The diverse genetic origins of a Classical period Greek army.
Trade and colonization caused an unprecedented increase in Mediterranean human mobility in the first millennium BCE. Often seen as a dividing force, warfare is in fact another catalyst of culture contact. We provide insight into the demographic dynamics of ancient warfare by reporting genome-wide data from fifth-century soldiers who fought for the army of the Greek Sicilian colony of Himera, along with representatives of the civilian population, nearby indigenous settlements, and 96 present-day individuals from Italy and Greece. Unlike the rest of the sample, many soldiers had ancestral origins in northern Europe, the Steppe, and the Caucasus. Integrating genetic, archaeological, isotopic, and historical data, these results illustrate the significant role mercenaries played in ancient Greek armies and highlight how participation in war contributed to continental-scale human mobility in the Classical world.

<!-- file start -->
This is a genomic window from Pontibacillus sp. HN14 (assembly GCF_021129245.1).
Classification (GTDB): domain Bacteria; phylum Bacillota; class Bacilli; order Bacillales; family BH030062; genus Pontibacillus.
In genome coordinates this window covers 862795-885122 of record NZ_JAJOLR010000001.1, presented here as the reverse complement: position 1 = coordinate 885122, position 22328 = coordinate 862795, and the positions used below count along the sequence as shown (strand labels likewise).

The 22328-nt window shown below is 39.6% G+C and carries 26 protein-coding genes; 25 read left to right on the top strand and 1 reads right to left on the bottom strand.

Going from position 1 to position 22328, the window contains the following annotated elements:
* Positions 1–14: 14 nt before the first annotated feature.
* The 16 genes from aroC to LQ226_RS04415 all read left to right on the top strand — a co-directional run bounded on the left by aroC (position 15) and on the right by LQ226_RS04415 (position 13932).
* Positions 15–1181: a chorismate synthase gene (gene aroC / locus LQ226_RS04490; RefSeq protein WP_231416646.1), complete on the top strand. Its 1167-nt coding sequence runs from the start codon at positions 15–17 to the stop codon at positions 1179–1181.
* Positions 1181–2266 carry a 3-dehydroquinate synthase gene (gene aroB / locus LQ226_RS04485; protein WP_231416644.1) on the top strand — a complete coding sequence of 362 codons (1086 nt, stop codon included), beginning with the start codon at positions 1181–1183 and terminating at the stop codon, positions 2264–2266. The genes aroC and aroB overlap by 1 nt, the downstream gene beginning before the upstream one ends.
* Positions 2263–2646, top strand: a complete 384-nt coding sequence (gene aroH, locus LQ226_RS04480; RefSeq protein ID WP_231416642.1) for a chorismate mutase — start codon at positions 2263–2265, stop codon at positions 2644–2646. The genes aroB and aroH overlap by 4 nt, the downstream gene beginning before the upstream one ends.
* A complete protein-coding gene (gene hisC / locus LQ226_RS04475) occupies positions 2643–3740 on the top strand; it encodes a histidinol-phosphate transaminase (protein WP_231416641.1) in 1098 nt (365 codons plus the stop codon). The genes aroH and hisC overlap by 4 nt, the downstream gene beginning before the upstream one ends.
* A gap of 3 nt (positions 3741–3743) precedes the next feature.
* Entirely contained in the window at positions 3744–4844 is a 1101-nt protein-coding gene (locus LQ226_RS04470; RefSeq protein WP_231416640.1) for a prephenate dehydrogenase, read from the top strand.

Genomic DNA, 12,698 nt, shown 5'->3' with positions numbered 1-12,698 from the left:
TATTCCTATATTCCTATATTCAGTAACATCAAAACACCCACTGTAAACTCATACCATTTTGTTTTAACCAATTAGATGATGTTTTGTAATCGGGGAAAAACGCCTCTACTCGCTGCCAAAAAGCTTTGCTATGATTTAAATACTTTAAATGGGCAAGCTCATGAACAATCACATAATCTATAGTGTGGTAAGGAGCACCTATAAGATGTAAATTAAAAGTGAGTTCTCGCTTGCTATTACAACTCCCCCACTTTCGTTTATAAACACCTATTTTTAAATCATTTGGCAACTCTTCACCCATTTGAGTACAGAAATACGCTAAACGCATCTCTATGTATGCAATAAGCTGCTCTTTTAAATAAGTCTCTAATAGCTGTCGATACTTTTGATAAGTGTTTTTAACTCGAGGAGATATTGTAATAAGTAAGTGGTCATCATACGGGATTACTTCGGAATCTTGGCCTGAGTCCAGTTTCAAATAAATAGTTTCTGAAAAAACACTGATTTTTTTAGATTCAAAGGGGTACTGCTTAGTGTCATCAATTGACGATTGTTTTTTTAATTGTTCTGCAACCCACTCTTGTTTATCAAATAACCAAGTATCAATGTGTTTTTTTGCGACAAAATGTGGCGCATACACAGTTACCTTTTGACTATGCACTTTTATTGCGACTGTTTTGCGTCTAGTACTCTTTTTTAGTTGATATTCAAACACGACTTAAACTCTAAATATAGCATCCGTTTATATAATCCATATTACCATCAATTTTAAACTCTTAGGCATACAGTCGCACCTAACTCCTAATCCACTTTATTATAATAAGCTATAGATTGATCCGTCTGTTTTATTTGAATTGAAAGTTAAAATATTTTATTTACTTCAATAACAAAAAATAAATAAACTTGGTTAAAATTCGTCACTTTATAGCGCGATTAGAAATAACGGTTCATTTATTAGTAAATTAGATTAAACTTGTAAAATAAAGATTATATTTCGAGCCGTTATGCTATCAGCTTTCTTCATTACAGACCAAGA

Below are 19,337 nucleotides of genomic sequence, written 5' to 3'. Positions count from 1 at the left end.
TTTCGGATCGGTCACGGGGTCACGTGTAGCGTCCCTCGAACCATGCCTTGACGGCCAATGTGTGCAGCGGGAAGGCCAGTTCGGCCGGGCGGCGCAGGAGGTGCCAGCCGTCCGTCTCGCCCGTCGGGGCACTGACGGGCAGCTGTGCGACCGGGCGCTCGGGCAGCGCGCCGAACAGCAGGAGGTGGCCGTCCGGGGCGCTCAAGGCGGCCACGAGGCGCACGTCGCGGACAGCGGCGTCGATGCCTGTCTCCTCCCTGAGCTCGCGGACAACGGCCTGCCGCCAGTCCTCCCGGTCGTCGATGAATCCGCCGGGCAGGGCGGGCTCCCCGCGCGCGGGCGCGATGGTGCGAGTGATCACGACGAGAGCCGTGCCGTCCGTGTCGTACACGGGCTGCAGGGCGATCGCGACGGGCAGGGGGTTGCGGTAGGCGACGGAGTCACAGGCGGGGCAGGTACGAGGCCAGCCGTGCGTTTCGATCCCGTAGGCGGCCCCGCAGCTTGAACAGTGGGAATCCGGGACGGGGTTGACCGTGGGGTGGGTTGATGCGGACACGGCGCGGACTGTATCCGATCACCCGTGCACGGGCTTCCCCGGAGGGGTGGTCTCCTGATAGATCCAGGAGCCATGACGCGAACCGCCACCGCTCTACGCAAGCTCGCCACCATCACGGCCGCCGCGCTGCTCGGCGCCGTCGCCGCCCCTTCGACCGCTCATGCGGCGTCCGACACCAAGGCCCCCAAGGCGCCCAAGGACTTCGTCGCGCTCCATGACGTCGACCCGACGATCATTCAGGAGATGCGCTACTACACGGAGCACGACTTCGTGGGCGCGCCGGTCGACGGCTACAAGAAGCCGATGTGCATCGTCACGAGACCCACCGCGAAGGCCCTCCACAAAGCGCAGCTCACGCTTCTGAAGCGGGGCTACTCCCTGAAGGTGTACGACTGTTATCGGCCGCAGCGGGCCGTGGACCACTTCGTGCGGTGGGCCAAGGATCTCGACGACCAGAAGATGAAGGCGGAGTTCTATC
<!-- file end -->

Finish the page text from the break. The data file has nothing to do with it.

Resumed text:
|Year of Publication||
Proc Natl Acad Sci U S A
2022 Oct 11
n/a / Howard Hughes Medical Institute (HHMI)
61220 / John Templeton Foundation (JTF)
n/a / Allen Foundation (Allen Foundation Inc)
2018-2045 / Fondazione Cariplo (Cariplo Foundation)
2018-2022 / Dipartimenti di Eccellenza (Departments of Excellence)
GM100233 / HHS | NIH | National Institute of General Medical Sciences (NIGMS)
1560227 / National Science Foundation (NSF)
1560158 / National Science Foundation (NSF)